Posting Date: September 16, 2009
KSU String Trio and friends presents Schubert’s last work in concert
By Jonquil Harris
The Kennesaw State University School of Music will present a free concert featuring the KSU String Trio on Sept. 25 at 8 p.m. in the Dr. Bobbie Bailey & Family Performance Center. The trio is Helen Kim, assistant professor of violin, Catherine Lynn, artist-in-residence in viola, and Charae Krueger, artist-in-residence in cello. Joining the trio on stage will be guest performers Sou Chun Su on violin and Brad Ritchie on cello.
The evening will include Johan Halvorsen’s “Passacaglia” and Zoltan Kodály’s “Intermezzo,” but the highlight of the evening is Franz Schubert’s “String Quintet in C, D. 956,” a two cello quintet, featuring the trio and guest performers.
Composed two months shy of Schubert’s death, “String Quintet in C, D. 956” is noted as Schubert’s last instrumental work. Traditionally following in the footsteps of Mozart, most string quintets have been an ensemble of two violins, a viola and a cello with the addition of a second viola. Instead, Schubert used a second cello in place of the additional viola in order to enhance the richness of the lower register.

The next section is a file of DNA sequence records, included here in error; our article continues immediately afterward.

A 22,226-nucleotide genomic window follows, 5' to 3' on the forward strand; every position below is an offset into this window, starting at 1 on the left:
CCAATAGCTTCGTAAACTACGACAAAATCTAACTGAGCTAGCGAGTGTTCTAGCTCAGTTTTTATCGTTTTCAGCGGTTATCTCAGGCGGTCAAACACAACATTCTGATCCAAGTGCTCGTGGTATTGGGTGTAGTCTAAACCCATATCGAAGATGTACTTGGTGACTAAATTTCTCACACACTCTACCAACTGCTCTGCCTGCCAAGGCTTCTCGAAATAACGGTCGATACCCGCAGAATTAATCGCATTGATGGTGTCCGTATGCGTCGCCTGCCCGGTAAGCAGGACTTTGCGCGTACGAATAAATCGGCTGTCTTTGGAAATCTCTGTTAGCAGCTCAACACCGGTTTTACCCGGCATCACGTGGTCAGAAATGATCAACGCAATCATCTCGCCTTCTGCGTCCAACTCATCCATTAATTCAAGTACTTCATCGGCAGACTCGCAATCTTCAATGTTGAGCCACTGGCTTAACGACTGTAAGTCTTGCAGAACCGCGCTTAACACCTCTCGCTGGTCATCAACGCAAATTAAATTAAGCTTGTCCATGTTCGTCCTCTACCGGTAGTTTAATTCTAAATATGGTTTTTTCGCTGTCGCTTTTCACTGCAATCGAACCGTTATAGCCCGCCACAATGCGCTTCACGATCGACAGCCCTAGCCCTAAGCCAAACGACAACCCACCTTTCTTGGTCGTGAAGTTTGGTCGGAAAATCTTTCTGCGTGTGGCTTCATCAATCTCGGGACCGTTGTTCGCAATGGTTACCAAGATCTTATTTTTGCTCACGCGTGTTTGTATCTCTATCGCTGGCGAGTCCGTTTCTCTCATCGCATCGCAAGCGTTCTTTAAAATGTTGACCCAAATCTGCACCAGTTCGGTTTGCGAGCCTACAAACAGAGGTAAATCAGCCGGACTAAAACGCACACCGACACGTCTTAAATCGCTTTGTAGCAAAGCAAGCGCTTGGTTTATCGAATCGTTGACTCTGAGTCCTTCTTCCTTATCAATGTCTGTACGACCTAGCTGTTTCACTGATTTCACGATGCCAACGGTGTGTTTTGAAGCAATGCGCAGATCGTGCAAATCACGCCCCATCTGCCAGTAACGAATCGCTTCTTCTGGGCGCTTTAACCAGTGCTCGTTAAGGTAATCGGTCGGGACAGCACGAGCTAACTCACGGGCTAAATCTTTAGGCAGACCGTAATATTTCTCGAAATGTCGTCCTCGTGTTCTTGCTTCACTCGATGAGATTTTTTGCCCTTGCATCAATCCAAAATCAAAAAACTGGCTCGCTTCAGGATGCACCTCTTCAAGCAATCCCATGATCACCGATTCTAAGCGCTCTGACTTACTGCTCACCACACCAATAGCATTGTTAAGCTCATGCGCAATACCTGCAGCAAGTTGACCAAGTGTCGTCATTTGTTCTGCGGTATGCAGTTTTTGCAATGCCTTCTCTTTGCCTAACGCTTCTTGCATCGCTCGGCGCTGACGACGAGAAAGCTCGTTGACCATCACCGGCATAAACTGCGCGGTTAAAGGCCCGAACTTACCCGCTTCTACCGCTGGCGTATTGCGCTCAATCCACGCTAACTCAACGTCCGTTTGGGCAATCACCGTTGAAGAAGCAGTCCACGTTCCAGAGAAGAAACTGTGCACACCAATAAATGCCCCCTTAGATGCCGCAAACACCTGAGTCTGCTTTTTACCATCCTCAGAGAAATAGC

The piece consists of four movements. The opening movement accounts for one-third of the works length and is broadly expansive. The second movement is both turbulent and tranquil and has been popular in such films as “Conspiracy” and “The Human Stain.” The third movement is innovative in that the strings provide a larger-than-life sound that is usually uncharacteristic of the instruments. The final movement is a passionate rondo with Hungarian influences. “Listening to the four movements gives the impression of listening to four different selections,” says Kim. “Even though people may not know the title of the piece, they will instantly fall in love with the music. It sounds pure, happy and like everything that you go through in life.”
Founded in 2006, the KSU String Trio aims to demonstrate to students that professors also have to practice and perform to continually improve.